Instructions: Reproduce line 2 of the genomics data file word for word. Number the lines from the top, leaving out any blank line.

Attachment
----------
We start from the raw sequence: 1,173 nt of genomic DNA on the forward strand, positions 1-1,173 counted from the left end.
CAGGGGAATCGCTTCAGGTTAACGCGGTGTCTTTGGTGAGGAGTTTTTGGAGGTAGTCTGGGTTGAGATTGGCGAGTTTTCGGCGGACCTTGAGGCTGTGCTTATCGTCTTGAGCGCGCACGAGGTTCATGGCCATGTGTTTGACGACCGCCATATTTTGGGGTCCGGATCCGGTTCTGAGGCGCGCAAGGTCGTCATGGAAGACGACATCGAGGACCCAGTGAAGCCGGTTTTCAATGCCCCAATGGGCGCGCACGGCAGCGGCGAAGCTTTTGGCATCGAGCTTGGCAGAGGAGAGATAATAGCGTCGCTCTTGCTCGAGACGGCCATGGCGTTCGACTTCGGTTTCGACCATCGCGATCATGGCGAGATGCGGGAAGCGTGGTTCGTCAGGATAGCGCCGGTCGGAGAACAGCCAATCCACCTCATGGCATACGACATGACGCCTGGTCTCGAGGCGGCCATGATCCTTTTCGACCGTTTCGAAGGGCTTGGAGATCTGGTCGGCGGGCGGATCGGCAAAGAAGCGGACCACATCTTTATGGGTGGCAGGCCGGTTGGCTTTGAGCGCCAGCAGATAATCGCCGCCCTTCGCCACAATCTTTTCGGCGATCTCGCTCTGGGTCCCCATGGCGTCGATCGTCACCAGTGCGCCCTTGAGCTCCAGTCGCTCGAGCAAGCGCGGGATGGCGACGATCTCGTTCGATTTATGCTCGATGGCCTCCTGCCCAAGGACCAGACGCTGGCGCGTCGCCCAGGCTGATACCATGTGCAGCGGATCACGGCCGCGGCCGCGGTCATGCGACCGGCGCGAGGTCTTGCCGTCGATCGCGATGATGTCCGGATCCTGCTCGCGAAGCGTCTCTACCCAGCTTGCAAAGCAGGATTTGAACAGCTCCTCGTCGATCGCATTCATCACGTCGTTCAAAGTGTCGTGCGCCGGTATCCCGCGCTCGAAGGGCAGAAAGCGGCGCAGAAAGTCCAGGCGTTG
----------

CAGGGGAATCGCTTCAGGTTAACGCGGTGTCTTTGGTGAGGAGTTTTTGGAGGTAGTCTGGGTTGAGATTGGCGAGTTTTCGGCGGACCTTGAGGCTGTGCTTATCGTCTTGAGCGCGCACGAGGTTCATGGCCATGTGTTTGACGACCGCCATATTTTGGGGTCCGGATCCGGTTCTGAGGCGCGCAAGGTCGTCATGGAAGACGACATCGAGGACCCAGTGAAGCCGGTTTTCAATGCCCCAATGGGCGCGCACGGCAGCGGCGAAGCTTTTGGCATCGAGCTTGGCAGAGGAGAGATAATAGCGTCGCTCTTGCTCGAGACGGCCATGGCGTTCGACTTCGGTTTCGACCATCGCGATCATGGCGAGATGCGGGAAGCGTGGTTCGTCAGGATAGCGCCGGTCGGAGAACAGCCAATCCACCTCATGGCATACGACATGACGCCTGGTCTCGAGGCGGCCATGATCCTTTTCGACCGTTTCGAAGGGCTTGGAGATCTGGTCGGCGGGCGGATCGGCAAAGAAGCGGACCACATCTTTATGGGTGGCAGGCCGGTTGGCTTTGAGCGCCAGCAGATAATCGCCGCCCTTCGCCACAATCTTTTCGGCGATCTCGCTCTGGGTCCCCATGGCGTCGATCGTCACCAGTGCGCCCTTGAGCTCCAGTCGCTCGAGCAAGCGCGGGATGGCGACGATCTCGTTCGATTTATGCTCGATGGCCTCCTGCCCAAGGACCAGACGCTGGCGCGTCGCCCAGGCTGATACCATGTGCAGCGGATCACGGCCGCGGCCGCGGTCATGCGACCGGCGCGAGGTCTTGCCGTCGATCGCGATGATGTCCGGATCCTGCTCGCGAAGCGTCTCTACCCAGCTTGCAAAGCAGGATTTGAACAGCTCCTCGTCGATCGCATTCATCACGTCGTTCAAAGTGTCGTGCGCCGGTATCCCGCGCTCGAAGGGCAGAAAGCGGCGCAGAAAGTCCAGGCGTTG